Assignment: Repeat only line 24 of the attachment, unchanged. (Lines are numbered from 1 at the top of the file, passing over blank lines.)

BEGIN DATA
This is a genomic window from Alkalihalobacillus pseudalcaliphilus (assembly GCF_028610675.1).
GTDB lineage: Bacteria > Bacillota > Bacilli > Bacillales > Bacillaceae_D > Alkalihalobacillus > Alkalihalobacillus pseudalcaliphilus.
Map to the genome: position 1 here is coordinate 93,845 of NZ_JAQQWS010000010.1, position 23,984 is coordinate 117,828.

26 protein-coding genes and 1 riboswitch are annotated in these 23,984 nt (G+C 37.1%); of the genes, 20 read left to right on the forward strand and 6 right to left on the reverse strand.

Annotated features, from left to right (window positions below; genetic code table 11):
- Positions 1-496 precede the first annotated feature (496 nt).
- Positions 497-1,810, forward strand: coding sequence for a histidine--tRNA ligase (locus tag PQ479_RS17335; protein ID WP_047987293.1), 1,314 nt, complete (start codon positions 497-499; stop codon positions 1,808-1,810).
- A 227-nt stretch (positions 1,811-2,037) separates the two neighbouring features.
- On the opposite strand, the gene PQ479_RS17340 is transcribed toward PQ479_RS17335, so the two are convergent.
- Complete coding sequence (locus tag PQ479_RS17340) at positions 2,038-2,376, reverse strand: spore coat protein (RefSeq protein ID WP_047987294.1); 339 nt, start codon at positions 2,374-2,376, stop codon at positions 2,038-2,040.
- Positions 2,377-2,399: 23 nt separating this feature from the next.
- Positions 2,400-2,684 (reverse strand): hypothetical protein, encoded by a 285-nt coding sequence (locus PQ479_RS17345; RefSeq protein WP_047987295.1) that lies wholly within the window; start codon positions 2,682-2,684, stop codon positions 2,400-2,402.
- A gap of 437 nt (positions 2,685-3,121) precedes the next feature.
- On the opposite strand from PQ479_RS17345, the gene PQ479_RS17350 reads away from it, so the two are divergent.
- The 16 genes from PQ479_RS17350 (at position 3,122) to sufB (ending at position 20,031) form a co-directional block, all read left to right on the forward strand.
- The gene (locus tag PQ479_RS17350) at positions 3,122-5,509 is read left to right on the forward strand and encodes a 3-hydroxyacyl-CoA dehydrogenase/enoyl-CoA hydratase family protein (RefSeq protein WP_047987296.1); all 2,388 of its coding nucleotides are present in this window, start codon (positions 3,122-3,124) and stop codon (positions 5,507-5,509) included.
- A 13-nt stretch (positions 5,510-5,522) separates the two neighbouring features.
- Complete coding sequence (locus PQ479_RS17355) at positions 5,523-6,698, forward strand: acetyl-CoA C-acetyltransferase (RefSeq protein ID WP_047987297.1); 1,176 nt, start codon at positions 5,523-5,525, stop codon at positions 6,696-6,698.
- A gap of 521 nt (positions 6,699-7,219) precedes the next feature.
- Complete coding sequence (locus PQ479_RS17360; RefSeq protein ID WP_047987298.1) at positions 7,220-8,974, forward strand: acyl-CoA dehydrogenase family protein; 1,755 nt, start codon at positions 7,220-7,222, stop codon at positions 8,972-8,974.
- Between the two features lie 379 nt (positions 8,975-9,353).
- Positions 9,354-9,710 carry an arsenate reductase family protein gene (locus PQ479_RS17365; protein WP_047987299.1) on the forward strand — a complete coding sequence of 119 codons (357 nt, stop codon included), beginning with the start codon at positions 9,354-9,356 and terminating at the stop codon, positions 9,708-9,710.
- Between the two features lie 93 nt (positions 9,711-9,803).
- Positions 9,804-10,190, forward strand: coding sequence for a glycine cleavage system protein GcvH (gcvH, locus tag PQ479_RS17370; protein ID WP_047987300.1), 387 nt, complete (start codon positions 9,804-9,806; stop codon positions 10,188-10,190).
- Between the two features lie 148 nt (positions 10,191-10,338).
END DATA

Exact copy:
- Positions 9,804-10,190, forward strand: coding sequence for a glycine cleavage system protein GcvH (gcvH, locus tag PQ479_RS17370; protein ID WP_047987300.1), 387 nt, complete (start codon positions 9,804-9,806; stop codon positions 10,188-10,190).